Goldie Alexander. Cybertricks. Five Senses Education, 2016, 194pp., $16.95 (pbk), ISBN 9781741308884

In the year 20,043, Planet Terra is on the cusp of The Great Disaster – fossil fuels are being wantonly consumed, flora and fauna are vanishing, war is erupting. Four ‘hatchlings’ – human life forms from the year 20,043 who have previously known only isolation within the metal walls of their individual cells – enter this 21st-century world. The hatchlings are a contrary bunch comprising two ‘fems’ (Pya and Zumi) and two ‘mascs’ (Trist and Jafet). They are tasked with learning about cooperation, and their arrival on Terra sees them joined on their quest by two Terran children, twins Rio and Charlie. In the face of societal breakdown, these six 13-year-olds join forces in a bid to survive.

The six adolescents encounter humans living in widely differing circumstances: some live in violent gangs, some form quasi-religious communities under the rigid control of a dominant male, some return to a sustainable agrarian life. As the hatchlings and the young Terrans respond to these groups (and to an array of terrifying non-human creatures), they gradually learn the benefits of working together.

Author Goldie Alexander is particularly adept at conveying the sensory experiences of the hatchlings in the natural world. (They have previously grappled with life outside their sparse cells only via ‘endgames’ completed by their avatars.) Tactile engagement with a non-sterile world is quite startling.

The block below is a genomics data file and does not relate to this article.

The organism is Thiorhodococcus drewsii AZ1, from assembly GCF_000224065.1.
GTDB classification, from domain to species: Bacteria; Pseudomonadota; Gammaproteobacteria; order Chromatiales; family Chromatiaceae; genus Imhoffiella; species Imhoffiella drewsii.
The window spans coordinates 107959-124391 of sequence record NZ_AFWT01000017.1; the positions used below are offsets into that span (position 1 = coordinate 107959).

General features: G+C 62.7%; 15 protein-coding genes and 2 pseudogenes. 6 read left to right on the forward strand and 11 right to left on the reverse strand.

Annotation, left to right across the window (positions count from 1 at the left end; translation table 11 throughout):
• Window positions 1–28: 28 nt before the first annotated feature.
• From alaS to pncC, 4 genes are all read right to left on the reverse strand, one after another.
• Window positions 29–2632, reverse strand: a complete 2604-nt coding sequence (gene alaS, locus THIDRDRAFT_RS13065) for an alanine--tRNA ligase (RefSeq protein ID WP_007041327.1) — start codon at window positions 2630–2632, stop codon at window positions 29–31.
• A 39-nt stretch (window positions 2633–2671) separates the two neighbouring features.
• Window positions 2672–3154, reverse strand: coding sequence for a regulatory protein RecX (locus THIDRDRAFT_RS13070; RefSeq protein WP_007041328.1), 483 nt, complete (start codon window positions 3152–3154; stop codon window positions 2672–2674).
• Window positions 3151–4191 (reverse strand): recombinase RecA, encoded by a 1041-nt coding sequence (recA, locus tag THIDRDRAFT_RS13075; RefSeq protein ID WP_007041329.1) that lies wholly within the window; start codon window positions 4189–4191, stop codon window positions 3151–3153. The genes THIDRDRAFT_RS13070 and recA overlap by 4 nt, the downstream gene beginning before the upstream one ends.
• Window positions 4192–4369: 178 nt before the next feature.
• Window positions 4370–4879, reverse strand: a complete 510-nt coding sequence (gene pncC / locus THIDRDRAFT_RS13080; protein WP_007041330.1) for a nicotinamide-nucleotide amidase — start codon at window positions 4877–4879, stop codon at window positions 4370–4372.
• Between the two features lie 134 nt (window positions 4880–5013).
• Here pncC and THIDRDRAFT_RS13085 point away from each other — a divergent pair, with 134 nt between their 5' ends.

Cybertricks is narrated through Pya’s first person voice. Alexander provides her character with opportunities to wrestle with new concepts like rebellion and submission, free will and personal responsibility, and attachment and empathy. The storyline also includes hints of John Marsden’s Tomorrow series (the group has to resolve internal conflicts in order to survive) and Suzanne Collins’s The Hunger Games (the hatchlings and Terrans are pitted against a shape-shifting beast for the entertainment of a vast, unseen audience).

The full extent of the hatchlings’ mission is revealed in Cybertricks’ final pages. It is encapsulated in the hope that humans may yet create ‘a place where justice and harmony will always prevail’.

It is unfortunate that the published text includes mistakes that should have been eliminated during editing. There are missing words and letters as well as typographical errors. Although these glitches hinder the reading experience, Cybertricks offers a fast-paced action adventure that cleverly combines science fiction motifs and philosophical musings in a novel suitable for an upper primary–lower secondary readership.

For ages 11+

Reviewed by Tessa Wooldridge

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